Follow
Share

My mother's attorney who issued these documents says I have what I need to take care of her. However, another attorney reviewed this for me and says no that it needs to be revised that it specifically prohibits an agent from entering into a personal service contract unless it was authorized in the document, and the document does not authorize me to enter into or sign contracts on her behalf.

Find Care & Housing
Where are you trying to move your mom?

If elders are incompetent most care facilities will admit based on a letter from the treating doc stating that the elders can no longer care for themselves.

I placed both parents in assisted living in 2017. I had a POA but the administration hardly gave it a glance, just copied it for the file. I also had a letter from their doc.

When it’s clear to all involved that the elder in question can not care for themselves or manage their affairs the legalities of placement is usually not a problem.

My folks did not have the wherewithal to challenge my decision to put them in care. I suspect your mother does not either. If she’s still with it and can challenge you, well, that could be another story.
Helpful Answer (0)
Reply to Windyridge
Report

Some POAs are written broadly while others are written so specifically they may state the brand of toilet paper to be bought. Your mother's attorney - i.e. the attorney your mother chose to prepare these documents for her - said that your POA is written broadly enough that you have broad powers.

Your mother has Alzheimer's and it is highly unlikely that her attorney will find her competent to alter the POA now. Keep in mind that the second attorney may be fishing for some billable hours. I'm curious as to why you consulted with another attorney. Do you not trust her attorney?

If I found myself in your position, I would act based on the old adage that it is better to ask for forgiveness than permission.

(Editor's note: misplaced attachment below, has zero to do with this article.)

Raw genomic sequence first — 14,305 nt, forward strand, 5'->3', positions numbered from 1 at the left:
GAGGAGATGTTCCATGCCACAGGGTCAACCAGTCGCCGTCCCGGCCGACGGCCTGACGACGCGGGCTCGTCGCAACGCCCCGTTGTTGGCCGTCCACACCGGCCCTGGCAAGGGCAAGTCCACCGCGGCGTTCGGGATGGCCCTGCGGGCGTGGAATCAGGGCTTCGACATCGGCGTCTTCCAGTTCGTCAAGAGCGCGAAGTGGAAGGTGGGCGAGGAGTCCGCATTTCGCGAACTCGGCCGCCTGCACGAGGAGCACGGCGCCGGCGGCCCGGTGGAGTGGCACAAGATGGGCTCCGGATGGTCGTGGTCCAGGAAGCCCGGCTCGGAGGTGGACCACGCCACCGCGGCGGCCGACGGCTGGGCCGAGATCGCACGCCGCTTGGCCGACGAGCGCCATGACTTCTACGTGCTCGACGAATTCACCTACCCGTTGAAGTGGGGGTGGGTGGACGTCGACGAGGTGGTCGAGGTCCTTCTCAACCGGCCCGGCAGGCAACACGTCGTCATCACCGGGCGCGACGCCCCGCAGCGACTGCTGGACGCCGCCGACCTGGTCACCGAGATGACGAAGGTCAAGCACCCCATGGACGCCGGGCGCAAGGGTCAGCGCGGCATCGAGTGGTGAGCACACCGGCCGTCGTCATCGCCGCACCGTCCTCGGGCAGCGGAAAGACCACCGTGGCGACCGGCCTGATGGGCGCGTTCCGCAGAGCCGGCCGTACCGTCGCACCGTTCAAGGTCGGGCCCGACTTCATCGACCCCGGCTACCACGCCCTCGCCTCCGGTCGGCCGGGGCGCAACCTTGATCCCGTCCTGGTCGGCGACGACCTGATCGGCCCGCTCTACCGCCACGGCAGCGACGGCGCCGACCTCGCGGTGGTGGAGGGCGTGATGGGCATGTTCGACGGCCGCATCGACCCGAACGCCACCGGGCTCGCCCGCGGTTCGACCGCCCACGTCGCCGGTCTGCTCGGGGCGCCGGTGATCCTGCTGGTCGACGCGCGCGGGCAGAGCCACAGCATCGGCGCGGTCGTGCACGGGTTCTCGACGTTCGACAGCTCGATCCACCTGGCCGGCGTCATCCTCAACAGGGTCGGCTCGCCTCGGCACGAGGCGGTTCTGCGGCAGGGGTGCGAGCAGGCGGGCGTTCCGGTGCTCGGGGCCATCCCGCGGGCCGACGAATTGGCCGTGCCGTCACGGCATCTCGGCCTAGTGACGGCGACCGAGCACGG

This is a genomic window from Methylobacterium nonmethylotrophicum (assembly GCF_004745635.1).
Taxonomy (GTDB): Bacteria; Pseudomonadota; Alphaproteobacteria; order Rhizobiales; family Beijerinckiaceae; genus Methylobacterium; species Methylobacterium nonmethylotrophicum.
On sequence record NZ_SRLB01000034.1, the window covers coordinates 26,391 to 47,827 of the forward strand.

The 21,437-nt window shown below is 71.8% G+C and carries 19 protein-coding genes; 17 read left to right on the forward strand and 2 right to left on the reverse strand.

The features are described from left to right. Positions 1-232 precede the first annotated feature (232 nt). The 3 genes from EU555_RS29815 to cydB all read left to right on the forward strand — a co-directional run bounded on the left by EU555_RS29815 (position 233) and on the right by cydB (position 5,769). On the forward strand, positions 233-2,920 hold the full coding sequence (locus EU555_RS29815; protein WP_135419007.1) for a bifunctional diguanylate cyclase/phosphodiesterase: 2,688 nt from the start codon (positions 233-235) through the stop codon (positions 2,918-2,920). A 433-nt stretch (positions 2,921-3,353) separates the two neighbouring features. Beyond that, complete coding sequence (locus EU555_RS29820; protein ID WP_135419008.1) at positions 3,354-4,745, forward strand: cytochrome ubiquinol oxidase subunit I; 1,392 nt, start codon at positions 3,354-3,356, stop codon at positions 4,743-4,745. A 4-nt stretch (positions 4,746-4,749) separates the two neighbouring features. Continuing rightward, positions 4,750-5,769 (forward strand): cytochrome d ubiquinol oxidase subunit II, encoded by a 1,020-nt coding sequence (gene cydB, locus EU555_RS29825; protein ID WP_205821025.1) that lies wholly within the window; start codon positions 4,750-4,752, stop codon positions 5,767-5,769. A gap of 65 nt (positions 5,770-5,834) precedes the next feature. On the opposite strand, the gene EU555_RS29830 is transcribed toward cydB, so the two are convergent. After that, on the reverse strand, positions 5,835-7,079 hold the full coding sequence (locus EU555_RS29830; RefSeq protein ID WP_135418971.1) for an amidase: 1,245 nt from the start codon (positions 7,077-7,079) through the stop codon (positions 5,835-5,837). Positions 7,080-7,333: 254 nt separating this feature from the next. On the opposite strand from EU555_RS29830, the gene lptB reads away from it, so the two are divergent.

Helpful Answer (0)
Reply to NYDaughterInLaw
Report

My POA gave me the right to make decisions, sell and buy etc. I would go with the second lawyer. Problem is though, if the principle is competent to make the changes. If not, you are stuck with how it is written.
Helpful Answer (0)
Reply to JoAnn29
Report

If you have a POA and you are currently caring for health issues, that should be enough to make changes.
Helpful Answer (0)
Reply to lauramay
Report

Powers of Attorney do vary widely and are written to say EXACTLY what you can do. My own was 6 pages long and one of its items " through "r") did specifically allow me to "Contract in any manner with any person on terms agreeable to my Attorney in Fact, to accomplish a purpose of a transaction and to perform, rescind, reform, release or modify the contract or another contract made by me on my behalf". It was explained to both my BROTHER making this POA with me, and to me, that this POA is strong enough for me to "sell the gold in his teeth". So it might help you to actually read your contract.The legalsese in them isn't too difficult. I would say to all that a really good POA is important to get while the "attorney in fact" is still strong and whole, can understand the docum ment, and for the future. Give your contract a good read. And you may need another opinion.
Helpful Answer (1)
Reply to AlvaDeer
Report

Have you consulted an actual elder law attorney? Their experience and specialization does make a difference. I guess I'm saying a 3rd opinion may be necessary.
Helpful Answer (1)
Reply to Geaton777
Report

Ask a Question
Subscribe to
Our Newsletter